496. I am glad you mentioned the opportunity bursaries and also that you mentioned the issue of student loans for part-time students. The majority of mature students are part-time and, as somebody who taught at the Open University for 15 years, the majority of my students would have been delighted to have had access to those loans. Going on to the opportunity bursaries, which obviously are a new and welcome innovation, how proactive can they be at linking in with other aspects of the government's educational policy in terms of student retention? Excellence in Cities obviously is a key part of that process but at the moment those areas which are included in phase 3 of Excellence in Cities are not eligible for opportunity bursaries. I understand the time lags involved in that but what can we do to speed up and dovetail the side of the government's education policy which is talking about encouraging students to go into university from secondary level and then supporting them and, therefore, reducing rates of dropout when they are in it?
  (Baroness Blackstone) Of course, they are a pilot; we want to see how effective they are. As and when we have the relevant evidence, it may well be possible to make this a national scheme. Meanwhile, we want to extend them and, in fact, the Secretary of State has announced today that they are going to be extended to education action zones.

  497. That is very welcome. You would not agree with Michael Bett who came before us last week and cited these sorts of things as "sticking plaster"?
  (Baroness Blackstone) No.

  498. You do see these pilots as a key part of the government's widening and retention policy?
  (Baroness Blackstone) Absolutely.

Mr St Aubyn

  499. The dropout rate for students from less well-off backgrounds who achieved at least three `B's at `A' level is less than a third of the drop-out rate of those from the same background who did not achieve such good `A' level results. Is this linked to the fact that they are less confident that when they have finished their degree they will reach the earning power that will make repaying their debt a problem-free challenge for them? In other words, given you have a threshold at which debt has to start being repaid of £10,000, do you recognise this might be a factor which, for those struggling with their degree, might mean they decide "Well, I am never going to earn enough or my prospects of earning are not sufficient that I should carry on ratchetting up this debt. I had better quit while I can pay off what I owe already", but if you had a higher threshold they can say, "Well, if I have to earn that much before I have to start repaying the debt, then I know I will be better off and I will go ahead and finish the course". In other words, do you recognise there is a real issue about thresholds, and is your government prepared to look at it?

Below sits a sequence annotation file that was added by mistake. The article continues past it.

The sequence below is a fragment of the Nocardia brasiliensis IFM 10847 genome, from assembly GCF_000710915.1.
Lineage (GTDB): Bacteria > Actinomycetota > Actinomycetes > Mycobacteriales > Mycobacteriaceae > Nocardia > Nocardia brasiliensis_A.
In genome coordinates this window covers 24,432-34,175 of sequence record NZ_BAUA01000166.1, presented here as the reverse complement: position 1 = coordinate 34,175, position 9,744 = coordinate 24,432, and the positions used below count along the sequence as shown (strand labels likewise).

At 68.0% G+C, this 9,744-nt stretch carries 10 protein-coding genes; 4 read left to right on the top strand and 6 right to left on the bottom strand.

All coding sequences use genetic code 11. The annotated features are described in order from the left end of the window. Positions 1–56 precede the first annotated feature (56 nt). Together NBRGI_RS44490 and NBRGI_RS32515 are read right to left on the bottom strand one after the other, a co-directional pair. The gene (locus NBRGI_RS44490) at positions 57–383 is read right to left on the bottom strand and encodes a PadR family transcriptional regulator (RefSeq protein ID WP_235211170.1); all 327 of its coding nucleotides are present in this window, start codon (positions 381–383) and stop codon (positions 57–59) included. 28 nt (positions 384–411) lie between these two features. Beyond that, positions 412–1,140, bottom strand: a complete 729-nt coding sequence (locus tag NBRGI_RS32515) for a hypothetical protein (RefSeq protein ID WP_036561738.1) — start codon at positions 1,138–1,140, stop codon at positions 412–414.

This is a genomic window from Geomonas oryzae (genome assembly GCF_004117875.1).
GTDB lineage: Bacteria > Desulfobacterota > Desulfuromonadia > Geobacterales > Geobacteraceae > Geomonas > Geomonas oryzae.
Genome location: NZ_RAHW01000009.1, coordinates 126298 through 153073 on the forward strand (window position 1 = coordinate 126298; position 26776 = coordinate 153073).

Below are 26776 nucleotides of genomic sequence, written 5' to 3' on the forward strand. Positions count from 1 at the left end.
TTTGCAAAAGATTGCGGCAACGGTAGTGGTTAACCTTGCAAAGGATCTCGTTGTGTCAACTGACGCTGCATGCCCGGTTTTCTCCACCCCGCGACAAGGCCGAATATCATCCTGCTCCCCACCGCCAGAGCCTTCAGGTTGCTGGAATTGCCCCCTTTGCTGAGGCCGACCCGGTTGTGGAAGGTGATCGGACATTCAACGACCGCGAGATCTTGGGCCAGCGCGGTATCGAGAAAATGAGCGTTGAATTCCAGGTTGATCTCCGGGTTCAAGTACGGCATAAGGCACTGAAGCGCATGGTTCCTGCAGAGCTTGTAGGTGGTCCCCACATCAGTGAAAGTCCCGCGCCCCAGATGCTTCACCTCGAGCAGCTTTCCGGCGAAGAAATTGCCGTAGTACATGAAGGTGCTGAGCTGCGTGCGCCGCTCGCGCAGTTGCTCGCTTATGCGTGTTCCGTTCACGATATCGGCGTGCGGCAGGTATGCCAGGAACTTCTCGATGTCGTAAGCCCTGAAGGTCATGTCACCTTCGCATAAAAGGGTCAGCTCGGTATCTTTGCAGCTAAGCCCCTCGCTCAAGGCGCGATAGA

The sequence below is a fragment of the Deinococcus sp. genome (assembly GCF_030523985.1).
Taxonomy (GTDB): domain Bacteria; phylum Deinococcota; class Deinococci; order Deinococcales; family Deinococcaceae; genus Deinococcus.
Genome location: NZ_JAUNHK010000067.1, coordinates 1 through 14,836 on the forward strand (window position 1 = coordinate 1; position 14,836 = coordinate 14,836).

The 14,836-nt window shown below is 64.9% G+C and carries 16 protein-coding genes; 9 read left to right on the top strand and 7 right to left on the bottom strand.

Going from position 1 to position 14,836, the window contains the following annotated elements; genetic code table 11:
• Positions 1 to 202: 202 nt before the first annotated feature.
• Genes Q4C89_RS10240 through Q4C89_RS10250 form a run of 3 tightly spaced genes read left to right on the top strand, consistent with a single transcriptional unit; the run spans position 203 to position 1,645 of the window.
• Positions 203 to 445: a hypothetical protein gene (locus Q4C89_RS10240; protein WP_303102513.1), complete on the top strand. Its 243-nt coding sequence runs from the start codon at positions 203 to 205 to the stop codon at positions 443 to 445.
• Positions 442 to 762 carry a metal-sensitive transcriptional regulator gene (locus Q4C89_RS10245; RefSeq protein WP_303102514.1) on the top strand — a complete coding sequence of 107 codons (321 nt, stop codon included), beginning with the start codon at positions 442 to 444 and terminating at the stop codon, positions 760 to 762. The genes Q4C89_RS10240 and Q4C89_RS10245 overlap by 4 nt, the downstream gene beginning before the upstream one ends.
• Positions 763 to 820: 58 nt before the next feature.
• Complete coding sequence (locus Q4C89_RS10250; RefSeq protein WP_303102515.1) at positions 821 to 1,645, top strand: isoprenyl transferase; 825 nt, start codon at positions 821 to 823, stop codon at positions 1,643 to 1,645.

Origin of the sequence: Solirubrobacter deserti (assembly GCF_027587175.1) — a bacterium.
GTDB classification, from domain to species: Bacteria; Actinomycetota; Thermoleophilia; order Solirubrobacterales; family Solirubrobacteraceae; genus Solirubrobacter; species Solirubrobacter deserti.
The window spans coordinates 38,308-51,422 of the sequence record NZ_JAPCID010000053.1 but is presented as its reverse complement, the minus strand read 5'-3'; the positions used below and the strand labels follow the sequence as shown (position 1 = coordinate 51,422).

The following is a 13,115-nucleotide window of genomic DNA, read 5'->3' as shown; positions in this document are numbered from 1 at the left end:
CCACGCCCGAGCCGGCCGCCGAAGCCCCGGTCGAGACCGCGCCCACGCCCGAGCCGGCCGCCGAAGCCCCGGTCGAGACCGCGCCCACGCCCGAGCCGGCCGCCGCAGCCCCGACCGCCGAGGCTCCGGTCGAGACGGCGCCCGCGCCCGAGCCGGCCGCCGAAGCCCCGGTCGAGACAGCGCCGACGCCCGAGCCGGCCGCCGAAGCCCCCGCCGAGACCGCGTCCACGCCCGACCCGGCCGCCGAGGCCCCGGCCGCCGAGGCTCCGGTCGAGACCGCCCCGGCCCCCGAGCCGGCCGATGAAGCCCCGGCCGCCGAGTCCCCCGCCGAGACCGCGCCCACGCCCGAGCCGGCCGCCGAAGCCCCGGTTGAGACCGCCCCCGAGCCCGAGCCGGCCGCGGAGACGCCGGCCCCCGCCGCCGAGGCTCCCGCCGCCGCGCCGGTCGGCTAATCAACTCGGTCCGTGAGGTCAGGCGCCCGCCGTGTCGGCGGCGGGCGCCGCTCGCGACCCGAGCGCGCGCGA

(Baroness Blackstone) I would be very surprised if a student making a decision not to continue with a course is getting into that kind of detailed calculation about when his earnings will reach a point which triggers repayments and then decide, "Well, as it is where it is rather than maybe £2,000 or £3,000 more", or whatever. I just do not think that kind of calculation is usually done in all my experience of working with students. I think it is much more likely that that kind of student drops out firstly because they are having some difficulty on straight academic grounds; secondly, that they have chosen the wrong kind of course and it does not really suit them; or, thirdly, possibly because they have decided that it was a mistake to have gone to university in the first place. Sometimes students are a little uncertain and they make the wrong decision. Again, from past experience, quite often that sort of student was not ready for the independent living, the self-starting that you have to have in terms of being in a much freeer environment from the point of view of study rather than a structured one, but they do come back as mature students and they sometimes do very well when they have a second crack at it. It is much more likely to be that range of factors than that they are going to have to start repaying a small amount. You have to remember that, when they reach the threshold, the amount they have to pay back per month is very small and the fact that it is income contingent I think is an encouragement to stay on rather than that you ask a student, as happened under the old mortgage-style scheme, to pay back exactly the same amount whether they are earning £150,000 a year or £15-16,000 a year.